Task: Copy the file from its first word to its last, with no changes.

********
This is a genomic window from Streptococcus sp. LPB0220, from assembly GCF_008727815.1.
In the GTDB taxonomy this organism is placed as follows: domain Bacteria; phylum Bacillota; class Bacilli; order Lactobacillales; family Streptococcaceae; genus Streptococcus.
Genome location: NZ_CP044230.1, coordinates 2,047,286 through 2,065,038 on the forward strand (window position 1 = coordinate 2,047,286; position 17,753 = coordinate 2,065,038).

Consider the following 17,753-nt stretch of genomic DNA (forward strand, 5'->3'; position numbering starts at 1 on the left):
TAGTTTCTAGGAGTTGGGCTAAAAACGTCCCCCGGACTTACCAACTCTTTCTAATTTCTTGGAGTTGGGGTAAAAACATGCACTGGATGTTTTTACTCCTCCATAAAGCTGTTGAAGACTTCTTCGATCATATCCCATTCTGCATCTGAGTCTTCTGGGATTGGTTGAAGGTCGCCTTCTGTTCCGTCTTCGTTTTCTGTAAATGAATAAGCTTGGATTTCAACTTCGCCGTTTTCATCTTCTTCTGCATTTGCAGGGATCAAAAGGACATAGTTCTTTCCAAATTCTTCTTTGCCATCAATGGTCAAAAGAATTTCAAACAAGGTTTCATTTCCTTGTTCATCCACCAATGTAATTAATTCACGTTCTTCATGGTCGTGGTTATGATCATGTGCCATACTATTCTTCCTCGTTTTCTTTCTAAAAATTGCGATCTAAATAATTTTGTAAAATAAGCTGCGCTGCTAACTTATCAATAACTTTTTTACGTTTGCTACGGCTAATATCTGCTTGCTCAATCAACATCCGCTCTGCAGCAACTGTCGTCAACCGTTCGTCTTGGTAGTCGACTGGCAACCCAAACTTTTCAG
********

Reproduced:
This is a genomic window from Streptococcus sp. LPB0220, from assembly GCF_008727815.1.
In the GTDB taxonomy this organism is placed as follows: domain Bacteria; phylum Bacillota; class Bacilli; order Lactobacillales; family Streptococcaceae; genus Streptococcus.
Genome location: NZ_CP044230.1, coordinates 2,047,286 through 2,065,038 on the forward strand (window position 1 = coordinate 2,047,286; position 17,753 = coordinate 2,065,038).

Consider the following 17,753-nt stretch of genomic DNA (forward strand, 5'->3'; position numbering starts at 1 on the left):
TAGTTTCTAGGAGTTGGGCTAAAAACGTCCCCCGGACTTACCAACTCTTTCTAATTTCTTGGAGTTGGGGTAAAAACATGCACTGGATGTTTTTACTCCTCCATAAAGCTGTTGAAGACTTCTTCGATCATATCCCATTCTGCATCTGAGTCTTCTGGGATTGGTTGAAGGTCGCCTTCTGTTCCGTCTTCGTTTTCTGTAAATGAATAAGCTTGGATTTCAACTTCGCCGTTTTCATCTTCTTCTGCATTTGCAGGGATCAAAAGGACATAGTTCTTTCCAAATTCTTCTTTGCCATCAATGGTCAAAAGAATTTCAAACAAGGTTTCATTTCCTTGTTCATCCACCAATGTAATTAATTCACGTTCTTCATGGTCGTGGTTATGATCATGTGCCATACTATTCTTCCTCGTTTTCTTTCTAAAAATTGCGATCTAAATAATTTTGTAAAATAAGCTGCGCTGCTAACTTATCAATAACTTTTTTACGTTTGCTACGGCTAATATCTGCTTGCTCAATCAACATCCGCTCTGCAGCAACTGTCGTCAACCGTTCGTCTTGGTAGTCGACTGGCAACCCAAACTTTTCAG